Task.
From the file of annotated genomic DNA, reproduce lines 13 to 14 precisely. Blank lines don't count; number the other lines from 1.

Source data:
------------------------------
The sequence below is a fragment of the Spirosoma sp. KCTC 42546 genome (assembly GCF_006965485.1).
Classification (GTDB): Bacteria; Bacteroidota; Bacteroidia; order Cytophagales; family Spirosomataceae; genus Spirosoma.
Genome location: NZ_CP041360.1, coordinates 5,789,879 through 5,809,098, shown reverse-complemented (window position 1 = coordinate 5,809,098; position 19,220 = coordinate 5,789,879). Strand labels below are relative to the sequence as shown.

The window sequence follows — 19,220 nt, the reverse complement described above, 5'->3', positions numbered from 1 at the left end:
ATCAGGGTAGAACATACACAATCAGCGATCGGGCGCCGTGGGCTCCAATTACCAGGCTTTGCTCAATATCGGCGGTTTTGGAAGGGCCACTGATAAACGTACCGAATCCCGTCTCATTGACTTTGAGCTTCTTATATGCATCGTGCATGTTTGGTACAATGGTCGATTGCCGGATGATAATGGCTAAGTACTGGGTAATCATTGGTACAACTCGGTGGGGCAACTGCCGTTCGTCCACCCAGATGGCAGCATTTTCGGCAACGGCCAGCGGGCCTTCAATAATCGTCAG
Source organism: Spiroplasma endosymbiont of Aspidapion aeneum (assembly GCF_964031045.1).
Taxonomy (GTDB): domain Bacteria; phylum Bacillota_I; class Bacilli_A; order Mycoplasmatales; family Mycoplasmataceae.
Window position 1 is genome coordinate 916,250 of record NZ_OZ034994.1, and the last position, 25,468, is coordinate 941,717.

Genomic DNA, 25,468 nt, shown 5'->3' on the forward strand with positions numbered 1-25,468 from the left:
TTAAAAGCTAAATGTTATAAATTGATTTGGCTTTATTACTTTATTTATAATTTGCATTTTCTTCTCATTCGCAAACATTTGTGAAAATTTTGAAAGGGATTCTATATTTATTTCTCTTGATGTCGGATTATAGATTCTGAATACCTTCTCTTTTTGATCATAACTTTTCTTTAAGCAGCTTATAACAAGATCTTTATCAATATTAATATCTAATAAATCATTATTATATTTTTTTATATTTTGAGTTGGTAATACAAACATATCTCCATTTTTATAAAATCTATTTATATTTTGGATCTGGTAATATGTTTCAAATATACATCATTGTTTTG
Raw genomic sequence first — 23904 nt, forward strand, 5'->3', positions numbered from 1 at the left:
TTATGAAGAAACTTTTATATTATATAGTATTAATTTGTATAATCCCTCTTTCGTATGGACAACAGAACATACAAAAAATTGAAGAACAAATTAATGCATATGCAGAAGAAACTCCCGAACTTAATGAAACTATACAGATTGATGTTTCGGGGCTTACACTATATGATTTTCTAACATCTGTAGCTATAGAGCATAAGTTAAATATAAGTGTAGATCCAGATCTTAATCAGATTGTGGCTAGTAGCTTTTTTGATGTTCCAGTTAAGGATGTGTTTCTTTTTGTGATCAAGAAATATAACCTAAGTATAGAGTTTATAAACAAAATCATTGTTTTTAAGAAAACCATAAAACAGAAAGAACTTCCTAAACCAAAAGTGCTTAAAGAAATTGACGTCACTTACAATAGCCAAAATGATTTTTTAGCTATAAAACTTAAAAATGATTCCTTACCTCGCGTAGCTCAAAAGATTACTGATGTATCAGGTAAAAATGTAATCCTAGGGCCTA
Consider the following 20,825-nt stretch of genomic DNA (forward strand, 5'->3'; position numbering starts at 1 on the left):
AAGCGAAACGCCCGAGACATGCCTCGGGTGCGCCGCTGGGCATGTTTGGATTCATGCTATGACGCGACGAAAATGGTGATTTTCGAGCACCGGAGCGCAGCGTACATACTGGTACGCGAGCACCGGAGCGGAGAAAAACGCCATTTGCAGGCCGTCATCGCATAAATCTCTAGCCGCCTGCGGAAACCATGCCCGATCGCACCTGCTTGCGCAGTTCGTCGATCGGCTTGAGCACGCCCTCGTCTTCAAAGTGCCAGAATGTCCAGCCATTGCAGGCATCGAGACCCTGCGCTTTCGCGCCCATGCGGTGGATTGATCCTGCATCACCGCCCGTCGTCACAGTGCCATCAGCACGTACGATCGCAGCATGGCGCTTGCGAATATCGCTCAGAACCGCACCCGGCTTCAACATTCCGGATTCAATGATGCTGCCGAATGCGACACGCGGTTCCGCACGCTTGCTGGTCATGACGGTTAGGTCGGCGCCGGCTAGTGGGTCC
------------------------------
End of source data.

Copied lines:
Consider the following 20,825-nt stretch of genomic DNA (forward strand, 5'->3'; position numbering starts at 1 on the left):
AAGCGAAACGCCCGAGACATGCCTCGGGTGCGCCGCTGGGCATGTTTGGATTCATGCTATGACGCGACGAAAATGGTGATTTTCGAGCACCGGAGCGCAGCGTACATACTGGTACGCGAGCACCGGAGCGGAGAAAAACGCCATTTGCAGGCCGTCATCGCATAAATCTCTAGCCGCCTGCGGAAACCATGCCCGATCGCACCTGCTTGCGCAGTTCGTCGATCGGCTTGAGCACGCCCTCGTCTTCAAAGTGCCAGAATGTCCAGCCATTGCAGGCATCGAGACCCTGCGCTTTCGCGCCCATGCGGTGGATTGATCCTGCATCACCGCCCGTCGTCACAGTGCCATCAGCACGTACGATCGCAGCATGGCGCTTGCGAATATCGCTCAGAACCGCACCCGGCTTCAACATTCCGGATTCAATGATGCTGCCGAATGCGACACGCGGTTCCGCACGCTTGCTGGTCATGACGGTTAGGTCGGCGCCGGCTAGTGGGTCC